The folly of it all.

CoymayBesides the obvious, the word “folly” has another meaning – it is the term used to describe architectural works of a certain type. I’ve not looked up any dictionary definitions, but I would describe an architectural folly as a building or structure which serves no practical purpose and was, most likely, built on a rich man or woman’s whim.

I daresay Cardiff’s most famous folly is situated no more than a five minute drive from my home. Castell.Coch (the red castle) overlooks Tongwynlais and Taffs Well – it can’t be missed by anyone driving out of Cardiff along the A470.

Castell Coch was designed by William Burges, who was employed on a money no object basis by the third Marquess of Bute to come up with a building in the Gothic revival style that was very popular in the mid nineteenth century.

Apparently, the original intention was for the castle to be a summer home for the Marquess and his family, but it was very rarely used in that fashion and so it, essentially became a, very attractive in my view, decoration on Cardiff’s North Western landscape.

A folly in North Cardiff, the red castle in all of it's glory - it looks like something from a Hans Christian Andersen book.

A folly in North Cardiff, the red castle in all of it’s glory – it looks like something from a Hans Christian Andersen book.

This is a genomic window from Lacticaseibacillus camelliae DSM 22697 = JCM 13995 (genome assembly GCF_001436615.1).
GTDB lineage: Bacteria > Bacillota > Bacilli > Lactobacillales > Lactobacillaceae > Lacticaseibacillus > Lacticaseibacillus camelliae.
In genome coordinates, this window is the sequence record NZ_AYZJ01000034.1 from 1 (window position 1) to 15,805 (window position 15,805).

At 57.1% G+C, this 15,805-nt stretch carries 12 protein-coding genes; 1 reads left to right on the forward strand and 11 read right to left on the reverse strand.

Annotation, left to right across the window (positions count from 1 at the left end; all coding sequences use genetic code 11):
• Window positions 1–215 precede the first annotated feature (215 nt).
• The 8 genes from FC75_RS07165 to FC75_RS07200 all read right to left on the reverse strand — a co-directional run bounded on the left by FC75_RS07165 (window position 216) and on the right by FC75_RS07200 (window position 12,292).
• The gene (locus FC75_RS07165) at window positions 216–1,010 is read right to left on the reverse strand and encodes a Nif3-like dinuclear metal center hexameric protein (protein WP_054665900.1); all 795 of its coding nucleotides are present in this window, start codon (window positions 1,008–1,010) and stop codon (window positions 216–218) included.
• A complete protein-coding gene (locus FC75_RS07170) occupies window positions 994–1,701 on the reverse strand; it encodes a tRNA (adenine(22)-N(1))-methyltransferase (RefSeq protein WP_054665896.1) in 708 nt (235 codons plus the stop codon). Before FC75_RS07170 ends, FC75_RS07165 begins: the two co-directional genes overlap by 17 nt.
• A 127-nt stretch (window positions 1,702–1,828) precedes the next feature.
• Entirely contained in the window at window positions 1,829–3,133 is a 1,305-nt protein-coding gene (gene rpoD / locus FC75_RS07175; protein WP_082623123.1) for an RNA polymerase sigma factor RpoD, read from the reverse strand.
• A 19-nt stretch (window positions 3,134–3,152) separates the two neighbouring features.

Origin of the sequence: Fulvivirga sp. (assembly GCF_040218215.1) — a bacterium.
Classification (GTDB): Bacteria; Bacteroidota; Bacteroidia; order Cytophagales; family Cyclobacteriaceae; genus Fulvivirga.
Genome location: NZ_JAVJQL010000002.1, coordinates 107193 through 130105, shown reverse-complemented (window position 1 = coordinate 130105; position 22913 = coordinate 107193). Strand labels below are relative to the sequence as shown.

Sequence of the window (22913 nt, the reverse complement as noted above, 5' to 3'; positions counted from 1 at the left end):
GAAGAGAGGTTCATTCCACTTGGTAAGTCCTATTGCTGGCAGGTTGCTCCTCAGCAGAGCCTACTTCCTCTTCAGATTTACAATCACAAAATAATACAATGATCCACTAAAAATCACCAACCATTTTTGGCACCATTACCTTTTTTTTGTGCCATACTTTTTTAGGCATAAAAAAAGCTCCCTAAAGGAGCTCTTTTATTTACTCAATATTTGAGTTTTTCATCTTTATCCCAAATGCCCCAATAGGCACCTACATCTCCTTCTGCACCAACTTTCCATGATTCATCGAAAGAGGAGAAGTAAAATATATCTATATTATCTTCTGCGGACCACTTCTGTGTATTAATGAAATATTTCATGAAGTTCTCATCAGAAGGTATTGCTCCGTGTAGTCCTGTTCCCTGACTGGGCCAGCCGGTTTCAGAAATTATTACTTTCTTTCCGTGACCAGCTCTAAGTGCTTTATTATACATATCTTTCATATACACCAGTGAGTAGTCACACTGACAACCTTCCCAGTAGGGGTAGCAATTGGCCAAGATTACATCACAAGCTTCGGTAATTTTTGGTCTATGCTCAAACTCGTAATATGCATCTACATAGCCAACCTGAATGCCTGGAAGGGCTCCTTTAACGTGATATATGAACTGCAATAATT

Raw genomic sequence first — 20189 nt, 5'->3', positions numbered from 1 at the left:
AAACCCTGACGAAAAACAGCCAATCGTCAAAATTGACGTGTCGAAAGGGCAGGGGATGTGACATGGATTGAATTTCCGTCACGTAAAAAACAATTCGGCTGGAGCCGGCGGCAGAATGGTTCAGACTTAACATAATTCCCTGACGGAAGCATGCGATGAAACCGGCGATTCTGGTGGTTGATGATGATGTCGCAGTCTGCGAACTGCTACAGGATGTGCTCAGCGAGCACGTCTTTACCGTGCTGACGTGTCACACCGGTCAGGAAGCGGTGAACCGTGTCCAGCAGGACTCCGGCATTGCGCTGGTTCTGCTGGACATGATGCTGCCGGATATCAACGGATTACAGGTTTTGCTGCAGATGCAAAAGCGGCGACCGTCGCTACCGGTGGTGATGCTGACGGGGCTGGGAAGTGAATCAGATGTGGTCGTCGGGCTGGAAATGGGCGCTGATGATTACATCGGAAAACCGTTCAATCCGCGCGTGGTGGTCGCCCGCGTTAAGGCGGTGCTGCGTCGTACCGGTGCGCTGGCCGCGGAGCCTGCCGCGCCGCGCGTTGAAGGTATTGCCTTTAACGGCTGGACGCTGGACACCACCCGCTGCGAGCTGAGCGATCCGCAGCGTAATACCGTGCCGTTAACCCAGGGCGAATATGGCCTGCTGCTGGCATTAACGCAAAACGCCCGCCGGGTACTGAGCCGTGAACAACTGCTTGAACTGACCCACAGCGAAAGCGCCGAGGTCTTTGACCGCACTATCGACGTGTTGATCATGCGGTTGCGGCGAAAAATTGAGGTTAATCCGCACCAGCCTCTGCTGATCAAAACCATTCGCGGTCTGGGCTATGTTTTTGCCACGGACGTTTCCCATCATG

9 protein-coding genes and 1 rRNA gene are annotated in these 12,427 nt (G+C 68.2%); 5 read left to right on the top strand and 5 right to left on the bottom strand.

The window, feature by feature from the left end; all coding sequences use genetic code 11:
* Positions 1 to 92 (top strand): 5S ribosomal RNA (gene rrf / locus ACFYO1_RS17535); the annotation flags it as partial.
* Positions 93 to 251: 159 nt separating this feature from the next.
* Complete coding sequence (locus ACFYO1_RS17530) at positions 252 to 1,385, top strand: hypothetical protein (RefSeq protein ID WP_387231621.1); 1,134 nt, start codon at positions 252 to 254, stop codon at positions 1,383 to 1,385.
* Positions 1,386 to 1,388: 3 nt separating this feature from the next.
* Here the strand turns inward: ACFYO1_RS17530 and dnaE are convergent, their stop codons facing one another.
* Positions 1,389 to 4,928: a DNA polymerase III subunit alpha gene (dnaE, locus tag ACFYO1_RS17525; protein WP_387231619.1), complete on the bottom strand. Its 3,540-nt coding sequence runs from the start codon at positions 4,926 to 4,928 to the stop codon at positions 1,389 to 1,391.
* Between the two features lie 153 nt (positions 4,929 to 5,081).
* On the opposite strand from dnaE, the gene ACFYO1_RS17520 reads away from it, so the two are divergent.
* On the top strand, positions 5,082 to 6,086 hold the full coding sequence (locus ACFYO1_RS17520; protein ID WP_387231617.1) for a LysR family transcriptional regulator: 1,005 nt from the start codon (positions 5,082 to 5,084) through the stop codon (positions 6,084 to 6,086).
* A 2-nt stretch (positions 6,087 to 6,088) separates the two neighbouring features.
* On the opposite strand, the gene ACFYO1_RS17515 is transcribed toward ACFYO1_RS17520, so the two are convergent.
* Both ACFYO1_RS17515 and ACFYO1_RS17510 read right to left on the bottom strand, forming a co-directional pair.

In these days of austerity, you aren’t going to get too many modern follies being built, but a few miles south of Castell Coch is another structure, which also has a connection to the colour red, that I maintain is a modern day folly.

Cardiff City’s Ninian Stand extension was built last year and was certainly not intended to serve no practical purpose, but, in the main, this is what has happened to it. Confirmation of this came this week when the club announced that the stand would not be used during the 2015/16 season and the few supporters who had bought season tickets for that part of the stadium would be offered seats elsewhere.

It was in 2012 I believe that the Ninian Stand extension became something more than the sort of vague notion of stadium extension often referred to by the likes of Sam Hammam and Peter Ridsdale when the new ground was still at the planning stage. However, the original idea had the rider that any rebuilding work would be conditional on the club surviving its first season in the Premier League if and when it got there.

This seemed a sensible qualification to me, but, somewhere along the line, all of that changed and during the summer of 2013, it was announced that building work would commence early in the new year as our first Premier League season was approaching it’s climax – actually, that should read anti climax as relegation was confirmed.